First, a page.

I have a cow worth $1,000.

Ponder these questions: Should I sell the cow and place the money in an account where someone will pay me to use my money? Should I keep the cow, hoping for a greater return on my money than if I let somebody use my money? Or should I pay somebody $100 to care for the cow?

But why should I pay someone else to tend my money or my cow? At the end of the day, I have less money.

This is the dilemma many beef producers in the drought-stricken areas of the Upper Midwest face today. Which deal is the most acceptable for producers, their families and their bankers?

A not-so-pleasant thought is keeping a $1,000 cow when paying someone else for the right to keep (feed) the cow begs the same question. The expense side of the equation looms pretty big when local resources are depleted and producers look elsewhere to maintain a cow herd.

This is the time to be cautious. What should one pay (or can afford to pay) for additional pasture or hay? That is a good question because the answer begs two more questions: What does producing a calf from a cow-calf operation cost? Do you know what it costs in your operation?

The specific numbers for buying hay may not exist for individual operations, but the process does exist for everyone. About this time, even in good years, I start to count large, round bales. Every cow at the Dickinson Research Extension Center needs about a bale a month to overwinter. (Cow size and bale size need to be estimated to make the correct and final number. But for planning, a bale a month works fine.)

A long winter means six bales; a short winter, maybe five bales. Farther south, you need less winter feeding, but when the weather is dry, pastures and cereal crops do not grow, and more hay is needed.

Should one buy hay or sell cows? Where are these thoughts coming from? My usual sources are the North Dakota Farm Management education program database and FINBIN from the Center for Farm Financial Management, University of Minnesota. Levi Helmuth, farm business management instructor at the Dickinson Research Extension Center, and other North Dakota instructors contribute to the database.

Looking at the data set, per-cow net return over direct expenses for the past five years has averaged $385.51, which seems good. If I add overhead expenses, net return over direct and overhead expense has averaged $285.46, so the desire to keep raising beef cows is good.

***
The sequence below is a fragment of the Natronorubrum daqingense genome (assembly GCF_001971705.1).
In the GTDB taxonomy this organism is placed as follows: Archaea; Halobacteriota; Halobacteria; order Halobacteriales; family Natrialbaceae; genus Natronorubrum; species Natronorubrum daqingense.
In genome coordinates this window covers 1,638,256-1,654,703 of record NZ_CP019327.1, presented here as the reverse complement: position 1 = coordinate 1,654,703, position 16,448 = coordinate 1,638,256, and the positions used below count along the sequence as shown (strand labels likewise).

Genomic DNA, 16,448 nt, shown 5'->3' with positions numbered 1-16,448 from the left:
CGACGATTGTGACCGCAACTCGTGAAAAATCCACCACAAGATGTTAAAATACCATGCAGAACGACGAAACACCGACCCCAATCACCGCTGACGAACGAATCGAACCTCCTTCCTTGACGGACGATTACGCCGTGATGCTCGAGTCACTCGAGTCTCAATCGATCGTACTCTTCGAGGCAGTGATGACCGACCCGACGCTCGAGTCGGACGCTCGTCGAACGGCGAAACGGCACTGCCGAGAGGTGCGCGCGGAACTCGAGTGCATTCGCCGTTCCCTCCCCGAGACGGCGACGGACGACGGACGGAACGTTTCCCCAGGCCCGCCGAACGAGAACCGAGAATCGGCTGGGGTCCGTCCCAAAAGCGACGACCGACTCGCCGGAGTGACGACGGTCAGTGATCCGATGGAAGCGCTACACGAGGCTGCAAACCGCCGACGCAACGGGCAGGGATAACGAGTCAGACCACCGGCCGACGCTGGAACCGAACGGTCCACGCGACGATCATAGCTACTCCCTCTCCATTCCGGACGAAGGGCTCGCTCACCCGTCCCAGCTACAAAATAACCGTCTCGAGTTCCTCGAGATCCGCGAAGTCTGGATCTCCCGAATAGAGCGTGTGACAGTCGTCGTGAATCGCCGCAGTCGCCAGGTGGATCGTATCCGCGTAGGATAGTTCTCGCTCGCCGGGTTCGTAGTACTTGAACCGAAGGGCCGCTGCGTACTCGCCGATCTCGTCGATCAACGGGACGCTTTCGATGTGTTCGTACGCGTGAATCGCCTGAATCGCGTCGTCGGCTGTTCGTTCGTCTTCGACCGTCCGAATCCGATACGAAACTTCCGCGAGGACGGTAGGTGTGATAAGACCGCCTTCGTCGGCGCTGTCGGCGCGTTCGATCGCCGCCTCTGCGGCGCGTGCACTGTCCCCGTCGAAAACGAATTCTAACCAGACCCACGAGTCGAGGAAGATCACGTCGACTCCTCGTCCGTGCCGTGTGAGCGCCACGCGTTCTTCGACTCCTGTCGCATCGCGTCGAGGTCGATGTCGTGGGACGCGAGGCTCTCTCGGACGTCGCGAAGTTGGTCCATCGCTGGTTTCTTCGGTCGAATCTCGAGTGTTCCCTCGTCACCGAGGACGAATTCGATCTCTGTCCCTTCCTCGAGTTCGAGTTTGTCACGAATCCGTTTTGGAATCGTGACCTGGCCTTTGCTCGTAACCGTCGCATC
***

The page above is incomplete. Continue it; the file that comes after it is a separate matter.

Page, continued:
However, data from 2016 did drag the average down. Per-cow net return over direct expenses in 2016 was $174.43. When overhead expenses were considered, net return over direct and overhead expense was $59.77, with a negative return once labor and management were applied. Not so good.

It’s been awhile since average cow-calf producers have had to change to red ink. In 2014, the average beef producer had a gross margin of $1,309.52. Last year, 2016, the average beef producer had a gross margin of only $633.17, less than half the dollars of two years earlier. That’s a direct reflection of the price per hundredweight: $263.83 in 2014 and $131.71 in 2016.

Maybe these numbers do not apply to everyone, but I suspect they are the trend. The cow-calf business, as expenses have gone up, has challenges. Drought or no drought, costs always must be contained.

Well, let’s not be too pessimistic, and keep penciling the numbers for the FINBIN data set. Let’s use the five-year average gross margin, $868.70, along with the five-year average price of $187.64 for 500- to 599-pound calves. If that price is achieved, then the gross margin should be close, but if the price stays closer to last year’s price of $131.72 per hundredweight, then the gross margin drops toward the 2016 low of $633.17.

Even if the hay was in good supply and all prices and expenses stayed the same as last year, the cow-calf producer would again be writing with red ink. In other words, on the average, producers could lose money. But the five-year average still would suggest cattle are capable of a net return to direct and overhead expenses of $200-plus.

The bottom line today: If this is just a normal year, and believe it or not, it is for most beef producers, the balance of costs and income are very tedious. Will the ink be red or black? The answer really depends on the managerial and marketing skills of the producer.

The sure bet was two years ago, not today. The real challenge comes when outside events such as drought or other difficulties add unexpected costs to the operation. With tight margins, producers have no wiggle room.

You probably know where this is going. More next time, but in the meantime, be careful of what you spend. Be realistic if you spend cash.

May you find all your ear tags.